Country profile: South Korea
Country profile: South Korea
Since Korea’s division, the South has developed into one of Asia’s most affluent countries. The North has slipped into totalitarianism and poverty.
The Republic of Korea was proclaimed in August 1948 and received UN-backed support from the US after it was invaded by the North two years later.
The Korean War ended in 1953 without a peace agreement leaving South Korea technically at war for more than fifty years.
The following four decades were marked by authoritarian rule. Government-sponsored schemes encouraged the growth of family-owned industrial conglomerates, known as “chaebol”. Foremost among them were the Hyundai and Samsung groups.
They helped transform South Korea into one of the world’s major economies and a leading exporter of cars and electronic goods.
A multi-party political system was restored in 1987, and President Roh Tae-Woo launched an anti-corruption campaign against both his own party and his political predecessor.
Relations with its northern neighbour remain a major concern in Seoul, particularly over the North’s fragile economy and its nuclear ambitions. South Korea has resisted international calls for sanctions against the North and since the late 1990s it has pursued a “sunshine” policy of engagement.
This has involved aid – including shipments of fertiliser and rice – reunions between North and South Koreans, tourist projects and economic cooperation. South Korean companies employ thousands of North Korean workers at the Kaesong industrial complex, near the border.
The demilitarised zone (DMZ) between South and North Korea is the world’s most heavily-fortified frontier. But the US, which maintains tens of thousands of soldiers in South Korea, is pulling its forces away from the front line and plans to reduce troop numbers.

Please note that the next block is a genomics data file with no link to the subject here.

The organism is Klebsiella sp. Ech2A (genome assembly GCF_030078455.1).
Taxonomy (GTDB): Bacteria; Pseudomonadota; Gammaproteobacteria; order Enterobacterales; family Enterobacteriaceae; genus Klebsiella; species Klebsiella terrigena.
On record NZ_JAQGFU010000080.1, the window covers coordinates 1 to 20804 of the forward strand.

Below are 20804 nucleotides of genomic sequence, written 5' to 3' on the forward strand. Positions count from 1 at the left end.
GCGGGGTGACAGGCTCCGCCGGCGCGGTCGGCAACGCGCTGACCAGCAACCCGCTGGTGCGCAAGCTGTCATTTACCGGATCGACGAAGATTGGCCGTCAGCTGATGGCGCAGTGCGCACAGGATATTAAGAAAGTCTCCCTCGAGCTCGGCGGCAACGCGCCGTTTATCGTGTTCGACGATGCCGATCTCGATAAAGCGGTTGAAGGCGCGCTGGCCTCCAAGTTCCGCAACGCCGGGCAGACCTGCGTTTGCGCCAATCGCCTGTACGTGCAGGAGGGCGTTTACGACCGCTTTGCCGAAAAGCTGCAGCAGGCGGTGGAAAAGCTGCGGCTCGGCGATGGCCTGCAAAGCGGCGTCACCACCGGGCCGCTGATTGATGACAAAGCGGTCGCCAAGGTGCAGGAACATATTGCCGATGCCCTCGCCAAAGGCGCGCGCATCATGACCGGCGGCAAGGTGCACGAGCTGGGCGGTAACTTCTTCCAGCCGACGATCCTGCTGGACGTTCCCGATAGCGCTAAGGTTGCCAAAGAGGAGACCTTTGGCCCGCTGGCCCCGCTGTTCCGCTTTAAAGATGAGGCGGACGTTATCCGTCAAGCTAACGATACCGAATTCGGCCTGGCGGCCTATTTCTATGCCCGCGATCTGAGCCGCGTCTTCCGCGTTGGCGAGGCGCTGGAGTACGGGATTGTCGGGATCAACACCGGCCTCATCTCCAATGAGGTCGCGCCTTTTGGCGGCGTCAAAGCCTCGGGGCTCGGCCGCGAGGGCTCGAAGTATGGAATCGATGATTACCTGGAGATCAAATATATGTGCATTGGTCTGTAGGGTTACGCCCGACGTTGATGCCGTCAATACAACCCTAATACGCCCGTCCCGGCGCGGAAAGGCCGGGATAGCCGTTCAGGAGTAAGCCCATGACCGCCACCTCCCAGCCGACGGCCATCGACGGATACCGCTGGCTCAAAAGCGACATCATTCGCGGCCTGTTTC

President: Lee Myung-bak
South Korean President Lee Myung-bak took up office in February 2008, after having scored a record victory margin in December’s presidential election with his “Economy, First!” pledge.
Previously the CEO of Hyundai Construction and a former mayor of Seoul, Mr Lee is nicknamed “The Bulldozer” for his forcefulness. He has promised to boost growth, cut high youth unemployment and raise competitiveness in the face of challenges from China and Japan.
His Grand National Party won control of parliament in elections in April 2008, which observers predicted would allow him to push through his economic reforms. However, his approval ratings plummeted after he agreed to resume US beef imports in order to secure a free trade deal.
He was forced to apologise for failing to heed public concerns, and the domestic crisis sparked by the row over US beef imports is thought to have reduced his chances of implementing other promised reforms.
Mr Lee is the country’s first president with a business background. He entered politics in 1992 and became mayor of Seoul in 2002.
Lee expressed willingness to meet North Korean leader Kim Jong-Il whenever necessary and has said his attitude to inter-Korean relations “will be pragmatic, not ideological”. He indicated he would will take a tougher line with Pyongyang than his predecessor.
Television is influential and the major terrestrial networks command the lion’s share of viewing and advertising. Many South Koreans subscribe to digital cable and satellite TV services.
Newspaper readership is high and there are more than 100 national and local dailies. The press is often critical of the government. Many newspapers are controlled by industrial conglomerates.
Since 2000, and Kim Dae-jung’s summit in North Korea, the media have adopted a warmer tone towards the North. But there have been cases of South Korean journalists being intimidated for giving favourable coverage to North Korea’s communist leadership.
South Korea is at the leading edge of the digital revolution. It is a trailblazer for high-speed and wireless internet services and has pioneered the distribution of TV via mobile devices. Online gaming is a national passion.